My hope is that Revolar helps survivors to heal by putting power back into their hands and that this can help prevent further assaults by allowing them to reach out faster than they could with a phone, and we want to educate communities on how we can learn to create a culture of consent.

How does Revolar differentiate from other wearable devices made for women safety?

First and foremost, it’s a device built by minorities for minorities. Most people in Tech have a hard time relating to the female or minority experience. My co-founder and I always say, “we built this for us because we know that fear.”  I know what it’s like to feel afraid walking at night, I know what it’s like to be assaulted. We built Revolar to be a simple but highly intuitive and an empathetic tool.

For example, after interviewing hundreds of survivors of assault we kept hearing the same narrative, “My instincts were telling me something was wrong but….I felt stuck, I felt like I would have been crying wolf, I didn’t want to be rude.” Because of their stories we realized we needed more than just a panic button, we need a tiered system that could let people reach out when they were uncomfortable so they could trust their instincts. That’s why Revolar has a yellow alert that can make your phone ring, so they can trust their instincts and break up those moments. I hope people when they use Revolar can feel the love and hard work we put behind bringing this product to market.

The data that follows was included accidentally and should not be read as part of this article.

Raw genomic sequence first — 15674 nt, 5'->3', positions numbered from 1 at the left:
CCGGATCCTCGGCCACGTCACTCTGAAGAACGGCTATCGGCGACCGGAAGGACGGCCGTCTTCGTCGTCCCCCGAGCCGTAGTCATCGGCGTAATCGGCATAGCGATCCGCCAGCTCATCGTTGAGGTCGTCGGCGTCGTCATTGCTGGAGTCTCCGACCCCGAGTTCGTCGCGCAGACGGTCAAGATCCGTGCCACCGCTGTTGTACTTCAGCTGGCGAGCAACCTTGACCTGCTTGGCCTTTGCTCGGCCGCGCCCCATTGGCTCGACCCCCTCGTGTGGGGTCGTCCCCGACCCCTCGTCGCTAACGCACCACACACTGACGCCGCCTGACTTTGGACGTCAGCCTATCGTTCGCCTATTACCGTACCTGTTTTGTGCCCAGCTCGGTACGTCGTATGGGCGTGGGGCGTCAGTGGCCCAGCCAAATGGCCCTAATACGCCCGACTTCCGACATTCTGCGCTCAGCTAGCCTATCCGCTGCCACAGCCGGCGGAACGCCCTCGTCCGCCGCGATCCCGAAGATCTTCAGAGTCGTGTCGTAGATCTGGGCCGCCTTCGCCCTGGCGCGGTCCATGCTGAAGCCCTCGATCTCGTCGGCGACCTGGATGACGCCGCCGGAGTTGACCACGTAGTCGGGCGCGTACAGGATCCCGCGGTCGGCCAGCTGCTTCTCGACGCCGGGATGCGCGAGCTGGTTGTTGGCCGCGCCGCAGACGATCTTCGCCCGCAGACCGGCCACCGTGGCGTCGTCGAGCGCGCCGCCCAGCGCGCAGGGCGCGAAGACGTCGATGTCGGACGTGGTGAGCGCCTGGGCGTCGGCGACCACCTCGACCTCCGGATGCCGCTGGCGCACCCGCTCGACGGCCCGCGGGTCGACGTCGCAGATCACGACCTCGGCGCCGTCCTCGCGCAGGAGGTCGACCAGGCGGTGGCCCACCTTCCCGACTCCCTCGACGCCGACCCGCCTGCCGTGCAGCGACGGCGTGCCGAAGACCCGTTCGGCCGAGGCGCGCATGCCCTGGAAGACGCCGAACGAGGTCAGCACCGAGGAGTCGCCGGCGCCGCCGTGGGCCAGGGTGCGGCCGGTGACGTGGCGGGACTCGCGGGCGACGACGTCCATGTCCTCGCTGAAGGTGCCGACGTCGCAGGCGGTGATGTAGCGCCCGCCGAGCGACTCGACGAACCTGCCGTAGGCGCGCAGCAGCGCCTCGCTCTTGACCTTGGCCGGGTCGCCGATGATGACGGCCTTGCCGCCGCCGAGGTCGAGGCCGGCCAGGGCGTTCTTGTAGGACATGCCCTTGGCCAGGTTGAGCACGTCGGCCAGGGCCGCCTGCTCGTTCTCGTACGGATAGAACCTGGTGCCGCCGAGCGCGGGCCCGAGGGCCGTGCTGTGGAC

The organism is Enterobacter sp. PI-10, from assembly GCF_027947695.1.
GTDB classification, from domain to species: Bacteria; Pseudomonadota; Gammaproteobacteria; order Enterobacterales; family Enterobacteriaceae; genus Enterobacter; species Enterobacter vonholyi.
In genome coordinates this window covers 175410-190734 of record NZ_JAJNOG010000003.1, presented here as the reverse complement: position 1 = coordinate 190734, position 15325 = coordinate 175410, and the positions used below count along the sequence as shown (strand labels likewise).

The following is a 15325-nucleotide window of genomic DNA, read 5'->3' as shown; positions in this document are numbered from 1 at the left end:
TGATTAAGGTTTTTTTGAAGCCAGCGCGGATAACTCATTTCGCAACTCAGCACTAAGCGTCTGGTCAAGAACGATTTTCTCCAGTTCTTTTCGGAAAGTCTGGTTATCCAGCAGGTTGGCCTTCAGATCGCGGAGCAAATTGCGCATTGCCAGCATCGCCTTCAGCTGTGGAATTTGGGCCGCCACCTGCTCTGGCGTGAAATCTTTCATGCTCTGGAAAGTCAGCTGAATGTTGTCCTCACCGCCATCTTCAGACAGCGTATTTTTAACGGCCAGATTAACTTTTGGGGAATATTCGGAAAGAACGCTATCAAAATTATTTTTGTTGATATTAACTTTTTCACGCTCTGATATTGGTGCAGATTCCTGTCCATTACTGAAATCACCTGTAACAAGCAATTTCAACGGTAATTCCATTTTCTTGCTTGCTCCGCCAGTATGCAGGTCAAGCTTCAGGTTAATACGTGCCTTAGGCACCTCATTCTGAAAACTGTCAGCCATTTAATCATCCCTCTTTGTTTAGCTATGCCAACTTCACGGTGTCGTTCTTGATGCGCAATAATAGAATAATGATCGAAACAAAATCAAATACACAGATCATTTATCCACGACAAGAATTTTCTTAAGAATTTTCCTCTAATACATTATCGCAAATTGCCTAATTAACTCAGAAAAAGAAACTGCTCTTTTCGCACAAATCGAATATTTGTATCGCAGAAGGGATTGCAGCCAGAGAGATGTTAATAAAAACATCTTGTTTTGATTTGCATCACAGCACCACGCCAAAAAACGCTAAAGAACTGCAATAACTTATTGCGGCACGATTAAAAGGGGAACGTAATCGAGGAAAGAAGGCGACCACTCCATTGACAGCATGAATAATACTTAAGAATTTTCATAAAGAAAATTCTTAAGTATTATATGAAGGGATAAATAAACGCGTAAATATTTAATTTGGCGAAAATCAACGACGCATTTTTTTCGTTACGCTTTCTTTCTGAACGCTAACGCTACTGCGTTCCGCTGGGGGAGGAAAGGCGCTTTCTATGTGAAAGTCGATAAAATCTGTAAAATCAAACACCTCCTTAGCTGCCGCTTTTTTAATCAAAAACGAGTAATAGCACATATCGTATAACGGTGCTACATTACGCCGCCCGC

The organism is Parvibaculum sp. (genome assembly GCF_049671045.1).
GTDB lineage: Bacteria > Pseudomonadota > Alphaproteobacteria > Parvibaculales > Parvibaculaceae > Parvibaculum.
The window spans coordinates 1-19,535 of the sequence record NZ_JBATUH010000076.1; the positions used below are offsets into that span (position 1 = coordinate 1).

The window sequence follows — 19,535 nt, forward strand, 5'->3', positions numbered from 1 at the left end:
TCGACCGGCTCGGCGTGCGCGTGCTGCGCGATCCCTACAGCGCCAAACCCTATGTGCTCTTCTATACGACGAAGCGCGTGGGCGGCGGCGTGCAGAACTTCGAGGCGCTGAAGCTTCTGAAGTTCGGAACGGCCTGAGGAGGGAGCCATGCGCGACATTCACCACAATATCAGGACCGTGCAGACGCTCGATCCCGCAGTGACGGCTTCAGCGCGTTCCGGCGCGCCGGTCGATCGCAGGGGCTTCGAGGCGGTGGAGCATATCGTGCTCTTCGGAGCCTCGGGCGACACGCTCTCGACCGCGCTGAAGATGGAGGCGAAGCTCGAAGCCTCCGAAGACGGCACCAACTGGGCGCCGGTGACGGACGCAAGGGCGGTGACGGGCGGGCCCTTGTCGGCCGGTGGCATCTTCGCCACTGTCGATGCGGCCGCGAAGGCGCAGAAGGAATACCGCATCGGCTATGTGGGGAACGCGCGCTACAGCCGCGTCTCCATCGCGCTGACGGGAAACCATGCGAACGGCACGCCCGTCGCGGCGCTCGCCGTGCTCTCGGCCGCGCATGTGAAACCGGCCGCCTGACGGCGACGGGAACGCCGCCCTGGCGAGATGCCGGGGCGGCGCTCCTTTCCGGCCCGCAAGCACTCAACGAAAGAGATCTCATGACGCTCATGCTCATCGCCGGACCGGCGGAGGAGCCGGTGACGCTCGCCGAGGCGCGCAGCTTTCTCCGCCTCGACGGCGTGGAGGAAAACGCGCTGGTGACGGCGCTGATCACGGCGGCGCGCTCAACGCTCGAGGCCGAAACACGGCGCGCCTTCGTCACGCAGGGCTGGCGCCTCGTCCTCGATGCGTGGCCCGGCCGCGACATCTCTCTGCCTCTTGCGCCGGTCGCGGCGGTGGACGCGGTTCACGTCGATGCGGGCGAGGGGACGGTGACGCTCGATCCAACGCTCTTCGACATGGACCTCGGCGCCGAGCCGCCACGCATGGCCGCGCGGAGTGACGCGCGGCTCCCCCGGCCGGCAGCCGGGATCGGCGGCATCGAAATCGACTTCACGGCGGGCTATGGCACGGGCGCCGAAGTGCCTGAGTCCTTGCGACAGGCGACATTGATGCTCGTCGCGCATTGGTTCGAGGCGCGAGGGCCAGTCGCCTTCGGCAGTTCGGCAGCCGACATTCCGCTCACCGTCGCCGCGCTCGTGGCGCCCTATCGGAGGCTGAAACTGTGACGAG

What new features can we expect from Revolar in the future?

We are thrilled to announce that in early 2018 we are launching 911 capabilities so that on red alerts users can directly reach 911. We are also releasing jewelry accessories so you can wear your Revolar in more fun ways!

What’s one message you want to give out to Latinos looking to buy a device such as Revolar?

I hope you love Revolar. Revolar means to take flight again in Spanish and is an ode to survivors and their incredible strength when they pick themselves back up and I hope they feel how much we care with how we built our product. But most importantly, if you do get a Revolar please communicate with us! I love it when Revolarians call me to give me feedback or shoot me an email. We are here to serve, and the best way we can is if you become a part of the process.

Are there any projects that Revolar supports or is connected to that gears towards helping women?

Absolutely. In the past we partnered with the National Domestic Violence Hotline so donated devices to women in need. Currently, we are working locally with different groups to inspire other young women and Latinas to get involved in tech and make their mark! Community involvement and give back is at the core of who we are.